Treasury clarifies that it intends to follow the same standard for “credible evidence” in section 31.213 that is used in relation to FAR Clause 52.203-13(b) (3).
One commentator believed that the definition of “retained entity” was overly broad, in that it included subcontractors and consultants hired to perform services under the arrangement, and that the reference to subcontractors and consultants should be removed or, in the alternative, limited to those providing substantive services under the arrangement. Treasury disagrees and notes that subcontractors and vendors may possess conflicts of interest that could cause a reasonable person with knowledge of the relevant facts to question the retained entity's objectivity or judgment. As stated previously, pursuant to section 31.200(b), administrative contracts are excluded from the rule, thus avoiding application of the rule to entities unlikely to possess organizational conflicts of interest.
A commentator also recommended that “related entities” be defined more narrowly, to eliminate parents, subsidiaries, etc. which operate independently from the retained entity. It was noted that some conflict mitigation procedures, such as barriers to eliminate the sharing of information, may also inhibit the discovery of conflicts of interest involving related entities. Treasury understands the commentator's concern, but believes revising the related entity definition is unnecessary as the conflict mitigation measures listed in section 31.211(c) are provided for illustrative purposes only and can be tailored as necessary in the actual mitigation plan agreed upon by the retained entity and Treasury.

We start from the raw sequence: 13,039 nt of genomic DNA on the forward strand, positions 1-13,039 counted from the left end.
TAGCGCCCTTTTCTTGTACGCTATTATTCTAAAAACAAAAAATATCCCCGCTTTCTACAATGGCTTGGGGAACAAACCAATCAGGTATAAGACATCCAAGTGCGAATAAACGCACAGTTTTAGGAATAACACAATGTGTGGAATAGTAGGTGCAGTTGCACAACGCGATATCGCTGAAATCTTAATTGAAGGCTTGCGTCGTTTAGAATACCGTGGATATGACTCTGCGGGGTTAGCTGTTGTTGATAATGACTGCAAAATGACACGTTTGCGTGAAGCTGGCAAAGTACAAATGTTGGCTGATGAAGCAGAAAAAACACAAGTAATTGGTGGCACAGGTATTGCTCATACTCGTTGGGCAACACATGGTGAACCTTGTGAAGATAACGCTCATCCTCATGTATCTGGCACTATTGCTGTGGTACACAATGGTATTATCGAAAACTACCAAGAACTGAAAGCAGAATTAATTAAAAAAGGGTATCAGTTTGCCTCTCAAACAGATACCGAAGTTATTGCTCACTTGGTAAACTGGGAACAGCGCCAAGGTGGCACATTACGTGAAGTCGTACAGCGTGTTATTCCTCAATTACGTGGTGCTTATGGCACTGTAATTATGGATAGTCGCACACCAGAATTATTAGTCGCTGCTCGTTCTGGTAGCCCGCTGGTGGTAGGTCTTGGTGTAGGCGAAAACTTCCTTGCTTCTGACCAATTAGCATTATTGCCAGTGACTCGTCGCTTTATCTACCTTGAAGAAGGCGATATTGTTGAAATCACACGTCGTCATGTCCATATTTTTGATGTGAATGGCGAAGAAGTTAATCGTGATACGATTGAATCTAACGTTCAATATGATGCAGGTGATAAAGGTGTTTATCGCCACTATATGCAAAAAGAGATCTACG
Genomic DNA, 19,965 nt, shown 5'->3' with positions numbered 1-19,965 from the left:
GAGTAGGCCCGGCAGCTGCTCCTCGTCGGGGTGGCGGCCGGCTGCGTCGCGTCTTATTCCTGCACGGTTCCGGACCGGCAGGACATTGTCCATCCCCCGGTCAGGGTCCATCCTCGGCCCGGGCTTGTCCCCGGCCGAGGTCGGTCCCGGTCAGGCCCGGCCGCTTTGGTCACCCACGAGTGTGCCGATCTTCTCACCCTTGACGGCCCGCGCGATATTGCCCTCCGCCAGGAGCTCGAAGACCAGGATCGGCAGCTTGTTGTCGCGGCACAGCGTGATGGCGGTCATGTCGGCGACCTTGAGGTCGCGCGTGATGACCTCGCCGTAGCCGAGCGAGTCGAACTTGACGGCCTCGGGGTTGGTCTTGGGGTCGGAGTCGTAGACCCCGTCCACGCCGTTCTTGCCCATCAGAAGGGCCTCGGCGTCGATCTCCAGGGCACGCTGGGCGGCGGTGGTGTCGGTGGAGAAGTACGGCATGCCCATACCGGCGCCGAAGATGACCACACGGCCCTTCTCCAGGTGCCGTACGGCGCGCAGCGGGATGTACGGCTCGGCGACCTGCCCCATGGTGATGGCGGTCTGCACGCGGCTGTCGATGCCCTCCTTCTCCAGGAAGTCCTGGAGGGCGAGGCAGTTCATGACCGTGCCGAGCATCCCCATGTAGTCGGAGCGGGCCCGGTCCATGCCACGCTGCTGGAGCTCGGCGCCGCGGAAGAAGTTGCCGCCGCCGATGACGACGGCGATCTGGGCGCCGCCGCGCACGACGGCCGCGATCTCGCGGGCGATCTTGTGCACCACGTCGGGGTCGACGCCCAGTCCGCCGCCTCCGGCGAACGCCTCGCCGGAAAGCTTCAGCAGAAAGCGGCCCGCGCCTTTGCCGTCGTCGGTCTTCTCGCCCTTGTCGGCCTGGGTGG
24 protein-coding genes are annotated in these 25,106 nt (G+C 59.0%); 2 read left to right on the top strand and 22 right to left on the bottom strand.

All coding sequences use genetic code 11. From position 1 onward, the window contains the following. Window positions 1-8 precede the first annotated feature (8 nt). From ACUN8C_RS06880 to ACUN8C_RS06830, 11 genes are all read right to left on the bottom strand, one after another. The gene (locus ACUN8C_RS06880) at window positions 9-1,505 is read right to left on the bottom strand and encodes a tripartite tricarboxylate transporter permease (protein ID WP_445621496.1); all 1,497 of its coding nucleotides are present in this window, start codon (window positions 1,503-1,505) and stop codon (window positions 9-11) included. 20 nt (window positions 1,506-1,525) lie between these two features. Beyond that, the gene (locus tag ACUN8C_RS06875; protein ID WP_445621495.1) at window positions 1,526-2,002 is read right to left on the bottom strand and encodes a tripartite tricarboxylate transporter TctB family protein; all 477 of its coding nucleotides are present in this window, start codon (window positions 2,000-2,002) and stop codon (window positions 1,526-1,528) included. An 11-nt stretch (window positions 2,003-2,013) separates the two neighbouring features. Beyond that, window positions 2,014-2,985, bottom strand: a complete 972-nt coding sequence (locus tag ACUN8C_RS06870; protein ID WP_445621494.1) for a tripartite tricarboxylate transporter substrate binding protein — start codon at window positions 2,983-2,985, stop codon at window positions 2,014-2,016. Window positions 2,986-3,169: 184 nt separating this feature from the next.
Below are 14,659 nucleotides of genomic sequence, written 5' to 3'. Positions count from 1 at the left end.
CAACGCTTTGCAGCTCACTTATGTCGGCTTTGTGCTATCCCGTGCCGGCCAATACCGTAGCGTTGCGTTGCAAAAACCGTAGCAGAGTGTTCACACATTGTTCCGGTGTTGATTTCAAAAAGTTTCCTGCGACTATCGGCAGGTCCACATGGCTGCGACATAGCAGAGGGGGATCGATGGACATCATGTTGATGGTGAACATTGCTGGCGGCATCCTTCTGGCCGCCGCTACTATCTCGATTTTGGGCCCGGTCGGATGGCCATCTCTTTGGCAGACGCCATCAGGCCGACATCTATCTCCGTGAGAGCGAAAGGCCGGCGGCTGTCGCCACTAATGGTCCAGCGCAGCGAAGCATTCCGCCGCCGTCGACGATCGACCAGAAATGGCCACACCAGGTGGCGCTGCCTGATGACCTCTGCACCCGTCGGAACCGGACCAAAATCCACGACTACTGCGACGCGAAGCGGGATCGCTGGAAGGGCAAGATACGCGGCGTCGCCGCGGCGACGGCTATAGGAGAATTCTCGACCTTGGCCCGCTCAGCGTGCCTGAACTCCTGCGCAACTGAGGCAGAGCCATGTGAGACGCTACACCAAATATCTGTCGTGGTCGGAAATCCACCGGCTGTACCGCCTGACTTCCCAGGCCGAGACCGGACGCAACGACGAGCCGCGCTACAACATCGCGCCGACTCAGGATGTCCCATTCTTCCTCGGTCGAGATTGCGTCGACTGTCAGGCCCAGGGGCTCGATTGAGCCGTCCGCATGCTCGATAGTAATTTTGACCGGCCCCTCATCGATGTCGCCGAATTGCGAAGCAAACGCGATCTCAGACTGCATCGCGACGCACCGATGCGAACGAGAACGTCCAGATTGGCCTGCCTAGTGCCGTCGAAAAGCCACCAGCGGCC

One comment maintained that the rule inappropriately places too much of the burden of discovering conflicts of interest, both organizational and personal, on the retained entity, and that the rule should be amended to explicitly state the burden falls on both the retained entity and the Treasury. Treasury does not agree. Although Treasury takes independent steps to identify conflicts of interest and determine appropriate mitigants, the rule focuses on the obligation of the retained entity, pursuant to section 31.211(a), to identify conflicts and formulate a conflicts of interest mitigation plan.
One commentator stated the rule should specify the level of employee within the retained entity that must learn of an organizational conflict of interest before a reporting obligation is triggered. Treasury believes that such a limitation would be opposed to its policy objectives that any employee of a retained entity who knows of a conflict should be required to report it.